747 Supertanker receives certification from FAA

The company hopes to obtain approval from the Interagency Air Tanker Board.

Global Supertanker took another step toward obtaining every certification necessary for their 747 to be fully qualified as an air tanker for the federal land management agencies in the United States. A month or two ago they received a Supplemental Type Certificate from the FAA but just recently got the agency’s Federal Aviation Regulations Part 137 certificate. At this point many state organizations and other countries would be comfortable employing the air tanker that can carry 19,200 gallons of water or fire retardant, especially since the delivery system is basically the same that was used in version 1.0 of the air tanker when it was developed and operated for several years by Evergreen.

The company’s next step is to obtain approval from the Interagency Air Tanker Board for the aircraft designated as Tanker 944, which would qualify it to be used on federal fires in the United States.

“Global SuperTanker has completed the requested USFS testing and we are now awaiting the outcome from the Interagency Air Tanker Board (IAB),” said Harry Toll, Managing Partner of Alterna Capital Partners LLC, whose portfolio company, Cyterna Air, LLC, owns Global SuperTanker. “This is a busy time of year for the IAB members, but we are confident they will review the test materials in the very near future. We are volunteering to do all that we can to receive their final approval.”

747 Supertanker videos, part 2

Yesterday we showed you a couple of videos produced by Global Supertanker, the company that resurrected the 747 air tanker first created by Evergreen. Here are two more featuring the new Tanker 944. I was surprised how interesting it was to see a HUGE aircraft being painted and having the retardant delivery system installed.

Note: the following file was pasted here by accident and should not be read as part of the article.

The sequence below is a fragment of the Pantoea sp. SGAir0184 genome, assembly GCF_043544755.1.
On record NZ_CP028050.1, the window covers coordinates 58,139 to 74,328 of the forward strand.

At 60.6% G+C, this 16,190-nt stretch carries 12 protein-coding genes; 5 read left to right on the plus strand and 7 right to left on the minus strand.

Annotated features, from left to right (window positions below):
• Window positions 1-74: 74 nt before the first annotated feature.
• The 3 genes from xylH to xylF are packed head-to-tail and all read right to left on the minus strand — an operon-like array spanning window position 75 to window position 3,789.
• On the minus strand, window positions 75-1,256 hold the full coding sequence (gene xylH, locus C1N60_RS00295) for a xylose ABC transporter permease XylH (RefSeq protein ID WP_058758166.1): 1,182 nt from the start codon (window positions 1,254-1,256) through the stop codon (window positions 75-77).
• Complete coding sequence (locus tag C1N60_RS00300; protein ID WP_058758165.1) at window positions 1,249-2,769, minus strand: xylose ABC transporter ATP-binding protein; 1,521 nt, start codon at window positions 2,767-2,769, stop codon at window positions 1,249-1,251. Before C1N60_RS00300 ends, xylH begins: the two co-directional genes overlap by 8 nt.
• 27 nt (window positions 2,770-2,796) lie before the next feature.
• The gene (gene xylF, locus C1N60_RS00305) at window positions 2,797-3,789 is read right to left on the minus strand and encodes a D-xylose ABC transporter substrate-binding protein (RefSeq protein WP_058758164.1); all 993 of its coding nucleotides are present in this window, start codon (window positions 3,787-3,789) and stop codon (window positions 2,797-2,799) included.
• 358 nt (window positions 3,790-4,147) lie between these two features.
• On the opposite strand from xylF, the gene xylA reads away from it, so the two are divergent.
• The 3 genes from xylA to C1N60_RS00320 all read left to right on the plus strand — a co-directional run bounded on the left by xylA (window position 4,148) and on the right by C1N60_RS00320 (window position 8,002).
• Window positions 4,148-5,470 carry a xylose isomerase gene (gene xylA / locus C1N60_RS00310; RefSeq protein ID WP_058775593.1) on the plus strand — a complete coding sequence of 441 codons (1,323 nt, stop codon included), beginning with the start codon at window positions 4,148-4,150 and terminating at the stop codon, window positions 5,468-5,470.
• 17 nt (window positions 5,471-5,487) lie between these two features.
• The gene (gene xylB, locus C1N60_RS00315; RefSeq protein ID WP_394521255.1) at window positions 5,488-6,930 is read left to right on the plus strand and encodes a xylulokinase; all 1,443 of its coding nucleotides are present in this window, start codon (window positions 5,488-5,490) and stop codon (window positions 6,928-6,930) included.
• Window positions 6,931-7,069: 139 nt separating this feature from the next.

747 Supertanker update

Above: A screen grab from the 747 Supertanker video, “Mountain Flying”.

Global SuperTanker bought the retardant system and the intellectual property formerly owned by Evergreen, the organization that first put it in a 747-100 air tanker. It now resides in a 747-400 operated by Global SuperTanker which in recent weeks has been going through some of the final stages of installation, testing, and crew training.

T-944 training drop
Initial new hire training run at Keller Butte in North central Washington state. Global SuperTanker photo.

On June 17 the aircraft traveled to Moses Lake, Washington to conduct crew training in mountainous terrain on the Colville Indian Reservation near Moses Lake, Washington. Training flights were under the direction of experienced Lead Plane pilot Jamie Tackman flying a King Air 90, and were recorded by video cameras located on the Keller Butte fire lookout tower and in a helicopter orbiting overhead. Tanker 944, along with the Lead Plane, made seven round trips to the training area, completing a mix of “show me” and low level dry runs plus various full load and segmented water drops.

Downhill, You Tube sharing from Global SuperTanker on Vimeo.

Three FAA inspectors from Denver and Seattle observed the flights.

T-944 training drop
T-944 makes a training drop on Keller Butte . Global SuperTanker photo.

Jim Wheeler, President and CEO of Global SuperTanker Services, said they do not know if the aircraft will have to go through the retardant drop testing in which the liquid is caught in hundreds of cups placed on the ground. The retardant system is basically the same that was used in Version 1.0 operated by Evergreen, which was previously approved by the Interagency Airtanker Board (IAB).  The Board wants some additional data from static drops that will be conducted soon, then a decision will be made about what other data or testing they will need, if any.

Global SuperTanker Services is now preparing the aircraft, ground crew and their facilities for inspections by the FAA, CAL FIRE, U.S. Forest Service, Interagency Airtanker Board, and other state or regional fire agencies interested in CWN (Call When Needed) contracts for the 2016 fire season.